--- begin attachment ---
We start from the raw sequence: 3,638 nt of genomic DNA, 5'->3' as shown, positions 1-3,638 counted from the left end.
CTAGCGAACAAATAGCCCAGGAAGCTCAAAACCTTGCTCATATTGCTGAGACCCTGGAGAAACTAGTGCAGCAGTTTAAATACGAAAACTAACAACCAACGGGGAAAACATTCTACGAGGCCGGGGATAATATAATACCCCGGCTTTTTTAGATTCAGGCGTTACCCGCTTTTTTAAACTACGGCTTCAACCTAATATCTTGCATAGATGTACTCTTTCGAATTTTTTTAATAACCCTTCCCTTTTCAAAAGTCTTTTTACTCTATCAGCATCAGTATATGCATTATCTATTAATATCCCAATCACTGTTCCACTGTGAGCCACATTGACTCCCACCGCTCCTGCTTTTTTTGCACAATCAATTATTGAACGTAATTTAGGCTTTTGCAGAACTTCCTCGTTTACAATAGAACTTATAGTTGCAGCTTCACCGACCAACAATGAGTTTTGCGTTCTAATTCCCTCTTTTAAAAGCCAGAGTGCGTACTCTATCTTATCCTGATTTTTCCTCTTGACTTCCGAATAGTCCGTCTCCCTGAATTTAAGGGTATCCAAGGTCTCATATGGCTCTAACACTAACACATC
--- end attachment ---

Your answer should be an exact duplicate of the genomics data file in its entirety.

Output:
We start from the raw sequence: 3,638 nt of genomic DNA, 5'->3' as shown, positions 1-3,638 counted from the left end.
CTAGCGAACAAATAGCCCAGGAAGCTCAAAACCTTGCTCATATTGCTGAGACCCTGGAGAAACTAGTGCAGCAGTTTAAATACGAAAACTAACAACCAACGGGGAAAACATTCTACGAGGCCGGGGATAATATAATACCCCGGCTTTTTTAGATTCAGGCGTTACCCGCTTTTTTAAACTACGGCTTCAACCTAATATCTTGCATAGATGTACTCTTTCGAATTTTTTTAATAACCCTTCCCTTTTCAAAAGTCTTTTTACTCTATCAGCATCAGTATATGCATTATCTATTAATATCCCAATCACTGTTCCACTGTGAGCCACATTGACTCCCACCGCTCCTGCTTTTTTTGCACAATCAATTATTGAACGTAATTTAGGCTTTTGCAGAACTTCCTCGTTTACAATAGAACTTATAGTTGCAGCTTCACCGACCAACAATGAGTTTTGCGTTCTAATTCCCTCTTTTAAAAGCCAGAGTGCGTACTCTATCTTATCCTGATTTTTCCTCTTGACTTCCGAATAGTCCGTCTCCCTGAATTTAAGGGTATCCAAGGTCTCATATGGCTCTAACACTAACACATC